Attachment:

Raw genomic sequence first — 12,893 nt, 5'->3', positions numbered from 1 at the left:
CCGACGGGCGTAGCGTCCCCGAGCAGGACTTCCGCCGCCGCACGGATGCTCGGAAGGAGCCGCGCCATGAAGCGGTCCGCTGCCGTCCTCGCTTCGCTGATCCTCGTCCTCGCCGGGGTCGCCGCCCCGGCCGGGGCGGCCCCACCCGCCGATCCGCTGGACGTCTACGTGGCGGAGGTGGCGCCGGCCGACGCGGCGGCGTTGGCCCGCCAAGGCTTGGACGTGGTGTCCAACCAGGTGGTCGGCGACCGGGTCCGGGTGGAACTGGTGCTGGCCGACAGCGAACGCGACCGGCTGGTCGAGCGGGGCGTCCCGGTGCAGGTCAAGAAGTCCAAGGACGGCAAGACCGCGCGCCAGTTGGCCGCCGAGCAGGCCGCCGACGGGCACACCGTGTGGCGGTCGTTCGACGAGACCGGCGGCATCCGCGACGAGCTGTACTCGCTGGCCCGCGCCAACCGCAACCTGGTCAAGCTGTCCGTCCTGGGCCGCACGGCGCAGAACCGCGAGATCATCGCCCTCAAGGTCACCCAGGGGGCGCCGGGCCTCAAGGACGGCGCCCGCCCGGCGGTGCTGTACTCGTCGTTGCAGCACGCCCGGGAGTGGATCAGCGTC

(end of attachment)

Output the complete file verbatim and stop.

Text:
Raw genomic sequence first — 12,893 nt, 5'->3', positions numbered from 1 at the left:
CCGACGGGCGTAGCGTCCCCGAGCAGGACTTCCGCCGCCGCACGGATGCTCGGAAGGAGCCGCGCCATGAAGCGGTCCGCTGCCGTCCTCGCTTCGCTGATCCTCGTCCTCGCCGGGGTCGCCGCCCCGGCCGGGGCGGCCCCACCCGCCGATCCGCTGGACGTCTACGTGGCGGAGGTGGCGCCGGCCGACGCGGCGGCGTTGGCCCGCCAAGGCTTGGACGTGGTGTCCAACCAGGTGGTCGGCGACCGGGTCCGGGTGGAACTGGTGCTGGCCGACAGCGAACGCGACCGGCTGGTCGAGCGGGGCGTCCCGGTGCAGGTCAAGAAGTCCAAGGACGGCAAGACCGCGCGCCAGTTGGCCGCCGAGCAGGCCGCCGACGGGCACACCGTGTGGCGGTCGTTCGACGAGACCGGCGGCATCCGCGACGAGCTGTACTCGCTGGCCCGCGCCAACCGCAACCTGGTCAAGCTGTCCGTCCTGGGCCGCACGGCGCAGAACCGCGAGATCATCGCCCTCAAGGTCACCCAGGGGGCGCCGGGCCTCAAGGACGGCGCCCGCCCGGCGGTGCTGTACTCGTCGTTGCAGCACGCCCGGGAGTGGATCAGCGTC